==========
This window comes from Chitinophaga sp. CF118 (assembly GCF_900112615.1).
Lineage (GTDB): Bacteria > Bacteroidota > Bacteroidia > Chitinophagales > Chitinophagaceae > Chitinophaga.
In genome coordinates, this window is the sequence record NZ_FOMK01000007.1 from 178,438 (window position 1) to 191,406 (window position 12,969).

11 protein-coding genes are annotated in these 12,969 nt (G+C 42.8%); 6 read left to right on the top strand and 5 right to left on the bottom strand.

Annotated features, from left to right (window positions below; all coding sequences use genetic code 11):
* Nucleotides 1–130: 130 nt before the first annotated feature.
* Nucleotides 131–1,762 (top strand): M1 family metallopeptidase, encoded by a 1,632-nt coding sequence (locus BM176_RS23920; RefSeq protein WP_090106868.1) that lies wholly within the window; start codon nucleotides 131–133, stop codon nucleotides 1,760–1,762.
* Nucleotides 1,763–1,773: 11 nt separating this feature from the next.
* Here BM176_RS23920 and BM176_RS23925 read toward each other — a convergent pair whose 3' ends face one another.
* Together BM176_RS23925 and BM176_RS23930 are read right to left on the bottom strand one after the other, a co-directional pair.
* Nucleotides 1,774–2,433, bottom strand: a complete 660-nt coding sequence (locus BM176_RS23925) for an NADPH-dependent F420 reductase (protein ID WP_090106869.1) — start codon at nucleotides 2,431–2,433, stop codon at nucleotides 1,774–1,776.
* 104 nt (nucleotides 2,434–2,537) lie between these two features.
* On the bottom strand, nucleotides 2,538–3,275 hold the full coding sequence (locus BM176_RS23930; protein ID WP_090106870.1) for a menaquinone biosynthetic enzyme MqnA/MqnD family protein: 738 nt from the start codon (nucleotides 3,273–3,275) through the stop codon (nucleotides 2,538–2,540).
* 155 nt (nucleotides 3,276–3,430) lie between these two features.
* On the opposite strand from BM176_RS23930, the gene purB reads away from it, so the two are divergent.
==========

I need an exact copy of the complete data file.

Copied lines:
This window comes from Chitinophaga sp. CF118 (assembly GCF_900112615.1).
Lineage (GTDB): Bacteria > Bacteroidota > Bacteroidia > Chitinophagales > Chitinophagaceae > Chitinophaga.
In genome coordinates, this window is the sequence record NZ_FOMK01000007.1 from 178,438 (window position 1) to 191,406 (window position 12,969).

11 protein-coding genes are annotated in these 12,969 nt (G+C 42.8%); 6 read left to right on the top strand and 5 right to left on the bottom strand.

Annotated features, from left to right (window positions below; all coding sequences use genetic code 11):
* Nucleotides 1–130: 130 nt before the first annotated feature.
* Nucleotides 131–1,762 (top strand): M1 family metallopeptidase, encoded by a 1,632-nt coding sequence (locus BM176_RS23920; RefSeq protein WP_090106868.1) that lies wholly within the window; start codon nucleotides 131–133, stop codon nucleotides 1,760–1,762.
* Nucleotides 1,763–1,773: 11 nt separating this feature from the next.
* Here BM176_RS23920 and BM176_RS23925 read toward each other — a convergent pair whose 3' ends face one another.
* Together BM176_RS23925 and BM176_RS23930 are read right to left on the bottom strand one after the other, a co-directional pair.
* Nucleotides 1,774–2,433, bottom strand: a complete 660-nt coding sequence (locus BM176_RS23925) for an NADPH-dependent F420 reductase (protein ID WP_090106869.1) — start codon at nucleotides 2,431–2,433, stop codon at nucleotides 1,774–1,776.
* 104 nt (nucleotides 2,434–2,537) lie between these two features.
* On the bottom strand, nucleotides 2,538–3,275 hold the full coding sequence (locus BM176_RS23930; protein ID WP_090106870.1) for a menaquinone biosynthetic enzyme MqnA/MqnD family protein: 738 nt from the start codon (nucleotides 3,273–3,275) through the stop codon (nucleotides 2,538–2,540).
* 155 nt (nucleotides 3,276–3,430) lie between these two features.
* On the opposite strand from BM176_RS23930, the gene purB reads away from it, so the two are divergent.